Those “Oh, I wish I could take it back,” or “Can I have a do-over?” moments generally fall into two categories: (1) Content, or what you say; and (2) Mechanics – or how you use the English language to say it. I got thinking about this over the weekend, (1) as a great neighbor wished me a “happy” Memorial Day.
How well intentioned! How kind of my neighbor to wish me, as I’m sure it was meant, a happy holiday. But what a contradiction in terms. Happy Memorial Day? While there must be tremendous gratitude for those who have given their lives for our country, as there are those happy memories of our deceased loved ones, it just doesn’t seem quite right to consider a day of reflection for their impacts on our lives today as a happy time. Grateful? Maybe. Appreciative? Maybe.
Another sign of the times? Probably. When, in 1868, the Grand Army of the Republic – an organization of Union veterans of the American Civil War – set aside a “Decoration Day” for putting flowers on veterans’ graves, the intent was clear. Today? Maybe not so much, as Decoration Day has morphed into the more inclusive Memorial Day, with its attendant day off, sales, and picnics, sometimes following a trip to the cemetery. And that’s why I was being wished a “happy”one. And why my neighbor, when he realized the content he had offered, was embarrassed.
In the second category – mechanics, or how you say it: The frequently-seen sign outside the dental or medical office, reading “Now Accepting New Patients.” A real potential for disaster on three counts: (1) tone, (2) word choice, and (3) potential for very unfortunate misspelling, or misunderstanding.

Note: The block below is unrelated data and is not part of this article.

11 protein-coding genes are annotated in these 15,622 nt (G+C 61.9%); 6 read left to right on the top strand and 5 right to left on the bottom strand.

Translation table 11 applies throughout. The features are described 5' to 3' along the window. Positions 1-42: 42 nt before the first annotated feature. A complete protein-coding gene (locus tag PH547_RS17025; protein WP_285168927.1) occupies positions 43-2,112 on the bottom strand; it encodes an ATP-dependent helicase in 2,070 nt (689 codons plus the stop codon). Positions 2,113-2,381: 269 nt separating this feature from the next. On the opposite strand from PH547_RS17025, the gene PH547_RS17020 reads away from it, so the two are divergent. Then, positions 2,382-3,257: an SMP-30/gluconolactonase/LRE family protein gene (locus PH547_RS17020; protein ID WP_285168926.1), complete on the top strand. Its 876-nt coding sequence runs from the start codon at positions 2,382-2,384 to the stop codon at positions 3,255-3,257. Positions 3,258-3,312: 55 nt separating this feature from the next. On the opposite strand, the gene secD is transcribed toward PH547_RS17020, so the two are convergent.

- Tone and (2) Word Choice. Instead of saying, “Now Accepting New Patients,” which is (2) pretty formal and could come across like the professional inside is doing you a favor, why not just say, “New Patients Welcome” – which expresses a far warmer tone – much more desirable if you are looking for new patients
3 Potential for Unfortunate Misspelling. “Accepting” and “Excepting” can sound very similar, and can be easily misunderstood, or confused. Not a good situation when you want potential patients to know they will be favorably received – “accepted”; and not “excepted,” or turned down.
Two more easily misunderstood, or misspelled words: accede and exceed. Both of these words date back to the 14th century, when they did not look or sound as similar as they do today. Accede means, Mr. Webster tells us, “to express approval or give consent.” Exceed means “to be greater…better…or more than…to go beyond the limit.”
So give some thought to what you want to say – to your content, and then to how you will say it. Make what you mean to say very clear, so you can get the results you have planned for. Ask yourself, ”Is this what I really mean?” And then look particularly at how you say it: choice of words, resulting tone, and potential for misunderstanding, or misspelling.
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